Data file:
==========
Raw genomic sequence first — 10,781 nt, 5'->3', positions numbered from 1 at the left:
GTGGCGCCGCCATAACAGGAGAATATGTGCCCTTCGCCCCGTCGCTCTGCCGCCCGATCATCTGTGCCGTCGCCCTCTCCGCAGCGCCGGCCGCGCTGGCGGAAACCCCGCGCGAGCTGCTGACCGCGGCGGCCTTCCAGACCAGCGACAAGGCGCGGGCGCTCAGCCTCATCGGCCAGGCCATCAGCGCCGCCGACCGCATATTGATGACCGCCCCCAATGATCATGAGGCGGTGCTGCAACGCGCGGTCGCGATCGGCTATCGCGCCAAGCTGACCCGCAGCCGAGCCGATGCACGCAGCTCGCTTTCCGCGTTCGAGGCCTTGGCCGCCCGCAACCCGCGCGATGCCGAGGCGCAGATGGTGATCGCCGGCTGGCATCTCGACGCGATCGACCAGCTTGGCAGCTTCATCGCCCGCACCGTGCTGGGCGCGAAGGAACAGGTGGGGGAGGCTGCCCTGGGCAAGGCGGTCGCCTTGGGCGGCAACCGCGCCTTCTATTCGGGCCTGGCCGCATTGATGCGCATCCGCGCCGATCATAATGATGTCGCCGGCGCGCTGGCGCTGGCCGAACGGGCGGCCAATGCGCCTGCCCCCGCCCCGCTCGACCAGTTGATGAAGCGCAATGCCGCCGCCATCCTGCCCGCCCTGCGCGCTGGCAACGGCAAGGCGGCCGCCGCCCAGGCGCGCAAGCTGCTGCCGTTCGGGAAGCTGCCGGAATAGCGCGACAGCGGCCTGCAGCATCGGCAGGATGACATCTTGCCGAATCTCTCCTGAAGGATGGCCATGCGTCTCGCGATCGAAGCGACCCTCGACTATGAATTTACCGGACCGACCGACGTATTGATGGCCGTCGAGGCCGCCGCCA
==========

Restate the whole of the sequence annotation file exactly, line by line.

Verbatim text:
Raw genomic sequence first — 10,781 nt, 5'->3', positions numbered from 1 at the left:
GTGGCGCCGCCATAACAGGAGAATATGTGCCCTTCGCCCCGTCGCTCTGCCGCCCGATCATCTGTGCCGTCGCCCTCTCCGCAGCGCCGGCCGCGCTGGCGGAAACCCCGCGCGAGCTGCTGACCGCGGCGGCCTTCCAGACCAGCGACAAGGCGCGGGCGCTCAGCCTCATCGGCCAGGCCATCAGCGCCGCCGACCGCATATTGATGACCGCCCCCAATGATCATGAGGCGGTGCTGCAACGCGCGGTCGCGATCGGCTATCGCGCCAAGCTGACCCGCAGCCGAGCCGATGCACGCAGCTCGCTTTCCGCGTTCGAGGCCTTGGCCGCCCGCAACCCGCGCGATGCCGAGGCGCAGATGGTGATCGCCGGCTGGCATCTCGACGCGATCGACCAGCTTGGCAGCTTCATCGCCCGCACCGTGCTGGGCGCGAAGGAACAGGTGGGGGAGGCTGCCCTGGGCAAGGCGGTCGCCTTGGGCGGCAACCGCGCCTTCTATTCGGGCCTGGCCGCATTGATGCGCATCCGCGCCGATCATAATGATGTCGCCGGCGCGCTGGCGCTGGCCGAACGGGCGGCCAATGCGCCTGCCCCCGCCCCGCTCGACCAGTTGATGAAGCGCAATGCCGCCGCCATCCTGCCCGCCCTGCGCGCTGGCAACGGCAAGGCGGCCGCCGCCCAGGCGCGCAAGCTGCTGCCGTTCGGGAAGCTGCCGGAATAGCGCGACAGCGGCCTGCAGCATCGGCAGGATGACATCTTGCCGAATCTCTCCTGAAGGATGGCCATGCGTCTCGCGATCGAAGCGACCCTCGACTATGAATTTACCGGACCGACCGACGTATTGATGGCCGTCGAGGCCGCCGCCA